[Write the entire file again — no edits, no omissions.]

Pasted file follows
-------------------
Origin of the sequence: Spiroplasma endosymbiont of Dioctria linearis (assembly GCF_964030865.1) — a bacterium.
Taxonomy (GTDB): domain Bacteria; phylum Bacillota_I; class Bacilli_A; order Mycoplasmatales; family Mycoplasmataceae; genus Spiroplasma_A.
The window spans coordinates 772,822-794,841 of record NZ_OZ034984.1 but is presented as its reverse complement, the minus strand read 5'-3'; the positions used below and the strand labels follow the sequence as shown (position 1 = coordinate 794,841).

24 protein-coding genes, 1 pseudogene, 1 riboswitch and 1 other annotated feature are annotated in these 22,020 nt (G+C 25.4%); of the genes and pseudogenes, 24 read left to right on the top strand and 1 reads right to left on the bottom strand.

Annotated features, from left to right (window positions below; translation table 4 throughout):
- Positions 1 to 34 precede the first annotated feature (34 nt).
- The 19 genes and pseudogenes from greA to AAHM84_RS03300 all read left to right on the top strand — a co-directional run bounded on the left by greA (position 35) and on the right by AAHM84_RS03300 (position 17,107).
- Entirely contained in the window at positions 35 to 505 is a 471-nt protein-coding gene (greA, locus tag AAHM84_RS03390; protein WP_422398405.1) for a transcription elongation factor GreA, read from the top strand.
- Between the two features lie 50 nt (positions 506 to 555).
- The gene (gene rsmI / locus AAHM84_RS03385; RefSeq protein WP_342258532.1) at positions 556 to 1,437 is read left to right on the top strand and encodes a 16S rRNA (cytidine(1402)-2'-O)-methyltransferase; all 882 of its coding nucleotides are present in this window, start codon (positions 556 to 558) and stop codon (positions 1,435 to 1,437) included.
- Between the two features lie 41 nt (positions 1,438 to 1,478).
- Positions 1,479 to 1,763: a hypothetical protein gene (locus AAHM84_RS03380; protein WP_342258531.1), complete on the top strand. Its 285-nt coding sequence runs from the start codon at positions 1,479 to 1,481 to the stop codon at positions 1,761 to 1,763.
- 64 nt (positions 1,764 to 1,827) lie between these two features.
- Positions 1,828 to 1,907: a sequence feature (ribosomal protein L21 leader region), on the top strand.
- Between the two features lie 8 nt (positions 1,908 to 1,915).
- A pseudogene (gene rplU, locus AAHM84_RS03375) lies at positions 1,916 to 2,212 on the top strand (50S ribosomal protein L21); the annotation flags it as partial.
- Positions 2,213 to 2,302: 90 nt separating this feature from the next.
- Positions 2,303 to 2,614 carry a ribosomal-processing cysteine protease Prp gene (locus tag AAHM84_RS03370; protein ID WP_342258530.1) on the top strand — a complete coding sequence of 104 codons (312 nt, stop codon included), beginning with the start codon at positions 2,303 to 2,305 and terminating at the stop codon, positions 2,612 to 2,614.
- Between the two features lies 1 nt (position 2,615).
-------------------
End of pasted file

Origin of the sequence: Spiroplasma endosymbiont of Dioctria linearis (assembly GCF_964030865.1) — a bacterium.
Taxonomy (GTDB): domain Bacteria; phylum Bacillota_I; class Bacilli_A; order Mycoplasmatales; family Mycoplasmataceae; genus Spiroplasma_A.
The window spans coordinates 772,822-794,841 of record NZ_OZ034984.1 but is presented as its reverse complement, the minus strand read 5'-3'; the positions used below and the strand labels follow the sequence as shown (position 1 = coordinate 794,841).

24 protein-coding genes, 1 pseudogene, 1 riboswitch and 1 other annotated feature are annotated in these 22,020 nt (G+C 25.4%); of the genes and pseudogenes, 24 read left to right on the top strand and 1 reads right to left on the bottom strand.

Annotated features, from left to right (window positions below; translation table 4 throughout):
- Positions 1 to 34 precede the first annotated feature (34 nt).
- The 19 genes and pseudogenes from greA to AAHM84_RS03300 all read left to right on the top strand — a co-directional run bounded on the left by greA (position 35) and on the right by AAHM84_RS03300 (position 17,107).
- Entirely contained in the window at positions 35 to 505 is a 471-nt protein-coding gene (greA, locus tag AAHM84_RS03390; protein WP_422398405.1) for a transcription elongation factor GreA, read from the top strand.
- Between the two features lie 50 nt (positions 506 to 555).
- The gene (gene rsmI / locus AAHM84_RS03385; RefSeq protein WP_342258532.1) at positions 556 to 1,437 is read left to right on the top strand and encodes a 16S rRNA (cytidine(1402)-2'-O)-methyltransferase; all 882 of its coding nucleotides are present in this window, start codon (positions 556 to 558) and stop codon (positions 1,435 to 1,437) included.
- Between the two features lie 41 nt (positions 1,438 to 1,478).
- Positions 1,479 to 1,763: a hypothetical protein gene (locus AAHM84_RS03380; protein WP_342258531.1), complete on the top strand. Its 285-nt coding sequence runs from the start codon at positions 1,479 to 1,481 to the stop codon at positions 1,761 to 1,763.
- 64 nt (positions 1,764 to 1,827) lie between these two features.
- Positions 1,828 to 1,907: a sequence feature (ribosomal protein L21 leader region), on the top strand.
- Between the two features lie 8 nt (positions 1,908 to 1,915).
- A pseudogene (gene rplU, locus AAHM84_RS03375) lies at positions 1,916 to 2,212 on the top strand (50S ribosomal protein L21); the annotation flags it as partial.
- Positions 2,213 to 2,302: 90 nt separating this feature from the next.
- Positions 2,303 to 2,614 carry a ribosomal-processing cysteine protease Prp gene (locus tag AAHM84_RS03370; protein ID WP_342258530.1) on the top strand — a complete coding sequence of 104 codons (312 nt, stop codon included), beginning with the start codon at positions 2,303 to 2,305 and terminating at the stop codon, positions 2,612 to 2,614.
- Between the two features lies 1 nt (position 2,615).